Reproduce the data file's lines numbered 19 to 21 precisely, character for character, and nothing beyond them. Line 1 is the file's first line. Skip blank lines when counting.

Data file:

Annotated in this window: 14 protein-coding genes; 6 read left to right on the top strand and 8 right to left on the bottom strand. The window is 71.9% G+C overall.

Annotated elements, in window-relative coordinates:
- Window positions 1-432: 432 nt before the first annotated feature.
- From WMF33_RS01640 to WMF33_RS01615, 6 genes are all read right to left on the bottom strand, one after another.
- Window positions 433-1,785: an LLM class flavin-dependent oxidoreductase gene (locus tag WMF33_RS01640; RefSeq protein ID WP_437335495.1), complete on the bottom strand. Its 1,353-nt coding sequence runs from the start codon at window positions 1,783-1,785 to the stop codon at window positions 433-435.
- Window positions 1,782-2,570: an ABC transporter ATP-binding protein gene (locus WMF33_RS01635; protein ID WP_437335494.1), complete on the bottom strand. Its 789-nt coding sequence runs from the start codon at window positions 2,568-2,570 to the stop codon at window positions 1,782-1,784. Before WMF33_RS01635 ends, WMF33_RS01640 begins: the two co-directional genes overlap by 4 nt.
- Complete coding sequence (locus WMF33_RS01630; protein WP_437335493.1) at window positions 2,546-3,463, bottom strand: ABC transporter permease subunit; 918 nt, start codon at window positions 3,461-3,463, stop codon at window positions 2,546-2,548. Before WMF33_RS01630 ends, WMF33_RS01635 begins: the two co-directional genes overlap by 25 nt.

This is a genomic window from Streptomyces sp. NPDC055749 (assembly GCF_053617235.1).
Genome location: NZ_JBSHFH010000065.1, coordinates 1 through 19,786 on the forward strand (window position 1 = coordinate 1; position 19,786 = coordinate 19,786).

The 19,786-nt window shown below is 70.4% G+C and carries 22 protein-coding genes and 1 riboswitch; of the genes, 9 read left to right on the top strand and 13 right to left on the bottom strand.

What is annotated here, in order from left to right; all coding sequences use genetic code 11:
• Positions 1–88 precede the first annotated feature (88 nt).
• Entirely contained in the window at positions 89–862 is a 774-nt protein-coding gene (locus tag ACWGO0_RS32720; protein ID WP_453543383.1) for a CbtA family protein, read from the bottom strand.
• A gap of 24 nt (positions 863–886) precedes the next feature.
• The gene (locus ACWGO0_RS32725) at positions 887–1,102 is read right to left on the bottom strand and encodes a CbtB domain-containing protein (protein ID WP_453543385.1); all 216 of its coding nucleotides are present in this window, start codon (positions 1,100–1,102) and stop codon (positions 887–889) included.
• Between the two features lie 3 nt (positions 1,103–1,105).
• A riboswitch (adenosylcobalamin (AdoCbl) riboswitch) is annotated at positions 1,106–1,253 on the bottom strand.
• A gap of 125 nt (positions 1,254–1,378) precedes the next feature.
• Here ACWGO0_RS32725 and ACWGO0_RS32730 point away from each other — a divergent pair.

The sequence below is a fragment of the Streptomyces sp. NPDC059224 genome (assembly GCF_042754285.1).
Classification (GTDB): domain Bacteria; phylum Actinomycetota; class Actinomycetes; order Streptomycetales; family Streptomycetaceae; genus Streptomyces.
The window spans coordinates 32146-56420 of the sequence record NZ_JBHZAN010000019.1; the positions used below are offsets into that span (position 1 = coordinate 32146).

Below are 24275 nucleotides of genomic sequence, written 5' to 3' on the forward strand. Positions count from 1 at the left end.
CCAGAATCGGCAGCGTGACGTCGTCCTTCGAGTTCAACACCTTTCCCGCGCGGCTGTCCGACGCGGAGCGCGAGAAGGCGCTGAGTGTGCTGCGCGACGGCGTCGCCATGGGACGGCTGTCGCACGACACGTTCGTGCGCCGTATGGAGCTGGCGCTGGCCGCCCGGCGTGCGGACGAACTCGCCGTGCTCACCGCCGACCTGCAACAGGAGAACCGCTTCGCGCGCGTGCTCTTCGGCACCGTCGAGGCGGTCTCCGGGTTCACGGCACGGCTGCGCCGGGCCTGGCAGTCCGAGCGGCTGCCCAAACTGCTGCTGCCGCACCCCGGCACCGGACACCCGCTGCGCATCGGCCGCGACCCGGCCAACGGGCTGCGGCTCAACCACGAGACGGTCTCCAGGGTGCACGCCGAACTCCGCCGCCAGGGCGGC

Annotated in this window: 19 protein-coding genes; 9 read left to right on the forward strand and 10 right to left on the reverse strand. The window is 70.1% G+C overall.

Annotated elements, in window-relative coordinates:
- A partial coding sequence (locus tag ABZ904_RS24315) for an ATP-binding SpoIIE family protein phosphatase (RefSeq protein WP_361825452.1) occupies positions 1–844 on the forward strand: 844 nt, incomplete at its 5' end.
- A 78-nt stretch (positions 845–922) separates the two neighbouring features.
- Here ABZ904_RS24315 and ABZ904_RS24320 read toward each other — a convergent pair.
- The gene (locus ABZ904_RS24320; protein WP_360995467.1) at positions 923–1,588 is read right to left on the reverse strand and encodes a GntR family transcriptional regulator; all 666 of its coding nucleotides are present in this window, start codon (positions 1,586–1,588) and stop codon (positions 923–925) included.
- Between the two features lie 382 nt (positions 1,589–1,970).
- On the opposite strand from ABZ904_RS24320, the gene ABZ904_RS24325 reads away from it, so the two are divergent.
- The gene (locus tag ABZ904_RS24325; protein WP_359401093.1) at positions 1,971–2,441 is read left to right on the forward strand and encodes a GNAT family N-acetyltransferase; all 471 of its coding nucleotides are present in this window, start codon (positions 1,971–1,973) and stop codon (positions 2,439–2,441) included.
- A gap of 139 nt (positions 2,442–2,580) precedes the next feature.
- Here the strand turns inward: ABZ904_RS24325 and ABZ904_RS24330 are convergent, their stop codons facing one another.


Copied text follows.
• Here ACWGO0_RS32725 and ACWGO0_RS32730 point away from each other — a divergent pair.

The sequence below is a fragment of the Streptomyces sp. NPDC059224 genome (assembly GCF_042754285.1).
Classification (GTDB): domain Bacteria; phylum Actinomycetota; class Actinomycetes; order Streptomycetales; family Streptomycetaceae; genus Streptomyces.